With so many bars out there, it’s only natural that some would resort to pretty…unique tactics to catch customers’ attention. There are ice bars, speakeasy style lounges, and now, a bar that supposedly allows you to get drunk without ever bringing a drink to your lips.
Alcoholic Architecture is an installation from design company Bompas & Parr, who started off making jelly, but now “leads in flavour-based experience design, culinary research, architectural installations and contemporary food design.” Sounds awesome, whatever it may mean. On B&P’s resume: creating an “inhabitable cloud of gin and tonic” and “sensory fireworks” for the Guinness Storehouse. Alcohol Architecture is their latest project, and it’s situated in the basement of a Victorian building in London’s Borough Market, right next to a gothic cathedral.
After descending into the dimly lit bar, you basically walk into a cloud of vaporized cocktail. According to their website, the mist is made up of spirits and mixers at a 1:3 ratio. Humidifiers “super-saturate” the air, and you soak up the booze via your lungs and your eyeballs. According to the Daily Mail, it takes around forty minutes for your body to soak up a big drink. It’s reportedly healthier than actually drinking, because the booze is less taxing on your liver while still delivering intoxication. Oh, and it’s supposedly less “fattening.” We’ll take it!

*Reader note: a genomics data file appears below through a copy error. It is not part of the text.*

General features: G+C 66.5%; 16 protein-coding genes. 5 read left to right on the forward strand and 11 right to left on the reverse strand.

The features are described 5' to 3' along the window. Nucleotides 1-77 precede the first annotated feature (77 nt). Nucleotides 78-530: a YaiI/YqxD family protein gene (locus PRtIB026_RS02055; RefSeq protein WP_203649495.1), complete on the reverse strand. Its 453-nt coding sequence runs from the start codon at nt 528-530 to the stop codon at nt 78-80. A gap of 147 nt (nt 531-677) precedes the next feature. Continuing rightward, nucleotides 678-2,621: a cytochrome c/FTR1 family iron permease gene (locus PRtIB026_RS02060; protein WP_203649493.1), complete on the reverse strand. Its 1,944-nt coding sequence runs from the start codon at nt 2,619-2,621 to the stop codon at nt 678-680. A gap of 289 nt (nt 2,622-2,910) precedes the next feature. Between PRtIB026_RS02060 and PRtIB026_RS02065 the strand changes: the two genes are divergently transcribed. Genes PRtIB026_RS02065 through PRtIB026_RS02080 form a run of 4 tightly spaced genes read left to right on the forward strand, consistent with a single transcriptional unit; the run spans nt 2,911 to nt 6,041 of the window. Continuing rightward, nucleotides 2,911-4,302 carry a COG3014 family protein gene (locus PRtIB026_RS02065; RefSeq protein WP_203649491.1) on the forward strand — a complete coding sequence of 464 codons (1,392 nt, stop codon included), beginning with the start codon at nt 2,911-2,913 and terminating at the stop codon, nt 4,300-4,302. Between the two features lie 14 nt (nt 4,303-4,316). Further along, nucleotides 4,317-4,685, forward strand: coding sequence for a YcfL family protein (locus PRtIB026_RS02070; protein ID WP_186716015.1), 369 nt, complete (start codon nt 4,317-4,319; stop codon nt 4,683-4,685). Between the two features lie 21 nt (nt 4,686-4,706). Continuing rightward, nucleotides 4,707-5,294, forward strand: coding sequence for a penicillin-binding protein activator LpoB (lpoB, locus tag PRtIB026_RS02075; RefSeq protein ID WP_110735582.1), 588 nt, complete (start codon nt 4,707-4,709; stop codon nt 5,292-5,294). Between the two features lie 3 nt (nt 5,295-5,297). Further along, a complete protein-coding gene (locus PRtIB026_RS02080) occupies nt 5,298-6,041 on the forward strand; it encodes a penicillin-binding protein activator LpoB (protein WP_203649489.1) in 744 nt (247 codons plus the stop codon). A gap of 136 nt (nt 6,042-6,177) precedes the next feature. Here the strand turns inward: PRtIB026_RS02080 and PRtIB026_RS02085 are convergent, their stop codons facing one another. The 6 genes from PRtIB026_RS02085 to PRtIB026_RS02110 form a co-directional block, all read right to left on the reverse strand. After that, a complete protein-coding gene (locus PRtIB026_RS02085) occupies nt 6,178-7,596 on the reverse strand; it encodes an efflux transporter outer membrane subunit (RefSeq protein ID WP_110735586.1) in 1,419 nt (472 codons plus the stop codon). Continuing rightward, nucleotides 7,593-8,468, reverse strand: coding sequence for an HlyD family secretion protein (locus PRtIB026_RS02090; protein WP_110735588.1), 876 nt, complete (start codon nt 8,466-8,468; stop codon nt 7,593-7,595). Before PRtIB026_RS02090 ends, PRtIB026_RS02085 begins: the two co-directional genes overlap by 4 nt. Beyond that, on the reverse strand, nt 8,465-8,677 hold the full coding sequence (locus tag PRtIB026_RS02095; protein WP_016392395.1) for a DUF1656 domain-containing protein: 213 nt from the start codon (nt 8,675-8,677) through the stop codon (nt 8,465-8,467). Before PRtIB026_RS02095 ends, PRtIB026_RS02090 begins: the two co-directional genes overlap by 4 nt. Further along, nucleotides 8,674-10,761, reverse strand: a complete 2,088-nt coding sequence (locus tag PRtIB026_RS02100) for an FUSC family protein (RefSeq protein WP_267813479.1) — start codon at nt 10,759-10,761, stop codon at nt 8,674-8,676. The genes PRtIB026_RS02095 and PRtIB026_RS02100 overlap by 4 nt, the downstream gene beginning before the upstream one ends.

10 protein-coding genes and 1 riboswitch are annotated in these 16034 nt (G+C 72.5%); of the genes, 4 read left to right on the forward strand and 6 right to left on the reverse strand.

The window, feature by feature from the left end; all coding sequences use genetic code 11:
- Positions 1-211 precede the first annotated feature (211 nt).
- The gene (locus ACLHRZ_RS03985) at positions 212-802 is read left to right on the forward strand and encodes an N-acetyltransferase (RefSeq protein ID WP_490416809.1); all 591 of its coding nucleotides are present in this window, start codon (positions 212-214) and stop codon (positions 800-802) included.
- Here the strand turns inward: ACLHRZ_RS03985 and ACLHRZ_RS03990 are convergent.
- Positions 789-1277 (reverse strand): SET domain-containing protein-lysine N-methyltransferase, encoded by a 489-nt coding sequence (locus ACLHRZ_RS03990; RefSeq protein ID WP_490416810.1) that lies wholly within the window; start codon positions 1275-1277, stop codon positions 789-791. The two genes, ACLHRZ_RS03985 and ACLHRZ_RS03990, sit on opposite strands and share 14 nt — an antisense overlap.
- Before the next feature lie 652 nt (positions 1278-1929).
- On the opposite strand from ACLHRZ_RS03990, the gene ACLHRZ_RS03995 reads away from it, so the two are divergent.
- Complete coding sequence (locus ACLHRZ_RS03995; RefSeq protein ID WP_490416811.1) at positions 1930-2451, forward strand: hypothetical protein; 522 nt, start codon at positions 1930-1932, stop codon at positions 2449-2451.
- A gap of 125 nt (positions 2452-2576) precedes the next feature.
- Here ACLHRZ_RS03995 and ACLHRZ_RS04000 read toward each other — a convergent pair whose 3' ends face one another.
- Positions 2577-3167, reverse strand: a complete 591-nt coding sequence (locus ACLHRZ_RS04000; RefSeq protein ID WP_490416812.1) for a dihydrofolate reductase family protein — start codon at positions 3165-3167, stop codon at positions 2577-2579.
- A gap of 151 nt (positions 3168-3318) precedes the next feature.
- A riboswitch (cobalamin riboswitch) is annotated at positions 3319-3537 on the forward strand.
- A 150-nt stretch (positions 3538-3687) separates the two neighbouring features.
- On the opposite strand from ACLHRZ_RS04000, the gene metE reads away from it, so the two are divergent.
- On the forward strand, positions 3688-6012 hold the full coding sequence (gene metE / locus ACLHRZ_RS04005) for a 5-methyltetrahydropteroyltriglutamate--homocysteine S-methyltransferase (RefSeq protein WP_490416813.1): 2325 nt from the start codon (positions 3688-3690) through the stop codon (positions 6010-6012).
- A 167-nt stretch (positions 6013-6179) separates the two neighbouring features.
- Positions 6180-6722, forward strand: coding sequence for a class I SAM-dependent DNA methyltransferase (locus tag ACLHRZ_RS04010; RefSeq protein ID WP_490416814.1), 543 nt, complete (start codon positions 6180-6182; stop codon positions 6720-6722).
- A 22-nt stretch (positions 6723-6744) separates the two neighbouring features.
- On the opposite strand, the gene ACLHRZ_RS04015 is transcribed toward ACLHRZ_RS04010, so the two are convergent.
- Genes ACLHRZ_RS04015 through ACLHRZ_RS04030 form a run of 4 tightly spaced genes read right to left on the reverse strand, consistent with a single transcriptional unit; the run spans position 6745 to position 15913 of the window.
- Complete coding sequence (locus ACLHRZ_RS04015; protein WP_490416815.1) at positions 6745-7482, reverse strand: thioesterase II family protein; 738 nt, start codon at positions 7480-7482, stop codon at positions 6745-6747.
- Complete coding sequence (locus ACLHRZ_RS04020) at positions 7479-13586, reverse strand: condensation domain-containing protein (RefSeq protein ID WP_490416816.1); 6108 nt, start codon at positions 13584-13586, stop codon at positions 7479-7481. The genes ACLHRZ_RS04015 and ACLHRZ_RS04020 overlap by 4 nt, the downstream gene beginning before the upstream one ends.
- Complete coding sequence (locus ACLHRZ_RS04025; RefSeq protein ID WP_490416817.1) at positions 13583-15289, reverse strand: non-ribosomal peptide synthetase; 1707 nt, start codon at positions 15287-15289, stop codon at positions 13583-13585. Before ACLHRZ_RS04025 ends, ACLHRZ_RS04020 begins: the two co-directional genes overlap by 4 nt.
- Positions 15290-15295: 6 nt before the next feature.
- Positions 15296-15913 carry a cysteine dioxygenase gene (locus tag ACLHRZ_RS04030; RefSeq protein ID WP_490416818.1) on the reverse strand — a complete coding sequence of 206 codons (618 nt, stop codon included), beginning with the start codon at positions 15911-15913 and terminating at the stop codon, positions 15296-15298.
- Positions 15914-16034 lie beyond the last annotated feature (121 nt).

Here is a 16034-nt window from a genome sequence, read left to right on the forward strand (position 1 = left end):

Bar frequenters don ponchos, enjoy loud music, a humidity set at 140%, strobe lights, and misted drinks with an underlying theme: religion. Keeping in line with the installation’s proximity to a church, drinks are made out of booze created by religious figureheads. Libation ingredients include Benedictine, Trappist beer and last but not least: Buckfast wine, i.e. Buckie. Drinks are named things like “Dirty Habit” and “Friar Tucked.” We applaud Bompas & Parr for being committed to a theme. You can only breathe booze for fifty minutes, tops and the feeling in the air is described as “sticky.” Some people claimed that the mist had a “woozy” effect.
There are also snakes in the bathroom, and it looks like in addition to the booze mist you can drink actual liquid drinks. Seems a little dangerous to us.
Alcoholic Architecture is available for people over the age of 18 (duh) and isn’t really wheelchair accessible. Head over here to buy tickets to obtain entry into this terrifying but undeniably intriguing booze pop up.
Images via Garage CCC/Alcoholic Architecture